Goldstein’s Lecture on Subject Cliches

 

Most people with a shred of critical thinking skills and writing experience can recognize a cliche. Generic, trite, overused phrases such as every cloud has its silver lining or time will tell are cliches. But there are other kinds of cliches.

Every professor will hold her head and groan at the following academic cliches: Since the beginning of time, throughout history, in today’s society, because of technology. These phrases are overused and not specific enough to communicate meaning. Students everywhere, please banish these phrases from your vocabulary. Thank you.

Last night at work, a few seasoned tutors were reading a poem as part of one tutor’s writing project. It was a descriptive poem, and did not really bring anything new to the subject.

“Looks like someone needs a Goldstein lecture on subject cliches!” my colleague said. And he was right.

Subject cliches are words that are not generally considered cliches, but become so when applied to a subject. For example, bright as the sun is a solar cliche; cozy is a village cliche; tragedy is a death cliche; and apple pie is a mom cliche (but not for my mom, who really did make the best apple pie in the world, haha).

I once heard a poet describe the sun as yellow as a tulip. Think of the creative opportunities that could replace this subject cliche. The sun is a yellow dwarf star fueled by  hydrogen fusion. It contains hydrogen, helium, oxygen, carbon, and iron. What color is helium? There are a thousand directions a poet armed with the Internet and a love of words can go.

A cliche is an opportunity to go into more detail. I say this frequently as a teacher, tutor, and editor. In fact it has become my very own cliche. I guess I should be proud.

(Photo credit: By Hinode JAXA/NASA – http://www.nasa.gov/mission_pages/solar-b/solar_017.html)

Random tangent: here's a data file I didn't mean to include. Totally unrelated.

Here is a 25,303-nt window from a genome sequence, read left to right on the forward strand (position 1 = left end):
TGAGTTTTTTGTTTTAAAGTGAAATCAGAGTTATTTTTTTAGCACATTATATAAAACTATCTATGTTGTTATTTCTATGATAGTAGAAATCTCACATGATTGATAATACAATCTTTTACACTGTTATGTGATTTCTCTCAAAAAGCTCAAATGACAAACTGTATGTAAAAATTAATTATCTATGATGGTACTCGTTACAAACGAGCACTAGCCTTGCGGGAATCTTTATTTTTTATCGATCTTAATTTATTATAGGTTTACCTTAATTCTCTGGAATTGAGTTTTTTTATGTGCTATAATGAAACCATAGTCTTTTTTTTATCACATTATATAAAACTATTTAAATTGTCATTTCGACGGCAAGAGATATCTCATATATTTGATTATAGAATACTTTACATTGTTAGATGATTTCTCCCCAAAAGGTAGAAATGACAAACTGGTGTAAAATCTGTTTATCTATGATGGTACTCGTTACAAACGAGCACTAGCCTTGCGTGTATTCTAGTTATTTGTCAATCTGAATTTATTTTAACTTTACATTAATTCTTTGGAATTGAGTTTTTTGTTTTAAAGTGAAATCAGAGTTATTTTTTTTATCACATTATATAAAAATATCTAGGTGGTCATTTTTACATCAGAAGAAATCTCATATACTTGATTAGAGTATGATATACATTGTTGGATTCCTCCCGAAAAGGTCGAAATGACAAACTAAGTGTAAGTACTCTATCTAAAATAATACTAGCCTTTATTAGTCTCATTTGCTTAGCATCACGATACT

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9 thoughts on “Goldstein’s Lecture on Subject Cliches

    1. Errata: No, MY mom makes the best apple pie 🙂 (Although, honestly, her specialities are not so much apple as rhubarb or peanut butter cream pie … ) So I guess your claim stands 🙂

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  1. Love this. I was just editing my detective story, the one where I’m up front about the cliches and playing with them in ways I hope are interesting to other people and not just me. Your advice reinforces my belief that the originality is in the exact words I use to say the thing that’s been said a million times.

    Now I have to be careful not to go on cringe-inducing tears. You wouldn’t believe some of the things I’ve been smart enough to delete. 🙂

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    1. “You wouldn’t believe some of the things I’ve been smart enough to delete” is my favorite sentence today. And I definitely agree with you about originality. It’s all we’ve got.

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  2. Well, my male stereotypically non-cooking Dad just came out as gay at age 71. Can I upend some cliches on my side? Thanks, Ellen, for an immensely helpful conversation!!!

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